The case of Ahmaud Arbery lay dormant for over two months, and likely would never have been prosecuted had an incriminating video not come to light. This video, and the video of George Floyd’s cruel death, demand that we listen to the pleas of Black people, who have tried for years to tell us of these injustices but have been belittled or ignored. Injustice has been excused, minimized, tolerated, and even applauded.
Injustice is also alive and well in the life of our Church. Racism permeates our system, which was born from a polity that institutionalized separation of white churches from black churches. The inequality of that history was transferred wholesale into our Church, with no real repentance and few mechanisms in place to address the inherent imbalances in resources and opportunities.
We acknowledge the deep pain that this sinful history of church and state, magnified by the egregious events of the last two weeks, has inflicted upon our Black clergy and laity.
We confess that Black clergy do not have the same opportunities for advancement as White clergy, and that White leaders have used Black leaders to gain influence and maintain their power structures.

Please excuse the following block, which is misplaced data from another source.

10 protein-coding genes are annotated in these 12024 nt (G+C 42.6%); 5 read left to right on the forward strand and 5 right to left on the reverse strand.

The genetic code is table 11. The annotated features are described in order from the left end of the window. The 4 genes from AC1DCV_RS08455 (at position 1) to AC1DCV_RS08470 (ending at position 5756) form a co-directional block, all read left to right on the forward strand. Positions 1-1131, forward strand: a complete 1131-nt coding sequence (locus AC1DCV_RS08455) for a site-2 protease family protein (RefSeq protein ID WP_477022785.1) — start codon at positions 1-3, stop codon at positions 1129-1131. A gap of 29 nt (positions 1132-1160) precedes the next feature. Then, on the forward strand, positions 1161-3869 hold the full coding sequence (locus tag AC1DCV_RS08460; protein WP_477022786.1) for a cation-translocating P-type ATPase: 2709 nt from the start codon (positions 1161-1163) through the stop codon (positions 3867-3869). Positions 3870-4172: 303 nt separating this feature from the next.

We lament that many churches still balk at receiving Black pastors.
We acknowledge that we have established many new white churches but few black churches, and that resources have not been equitably distributed.
We, your Bishop, Extended Cabinet, and Conference Chancellor, call the North Georgia Annual Conference, and The United Methodist Church, to a repentance that bears fruit. We have grown weary of statements and ritual actions that do not lead to change. Intent without impact is impotent. We therefore pledge to take the following actions:

  1. Knowing that only God can change a human heart through the power of the Holy Spirit, we will lead the Church in prayer and in practicing the spiritual disciplines that make time and space for the Spirit’s work. We will call our churches to greater spiritual maturity trusting that, as the Holy Spirit perfects us in love, it will banish racist attitudes and make us more like Christ. It will also spur us to action, compelling us to work together to abolish institutional and systemic racism.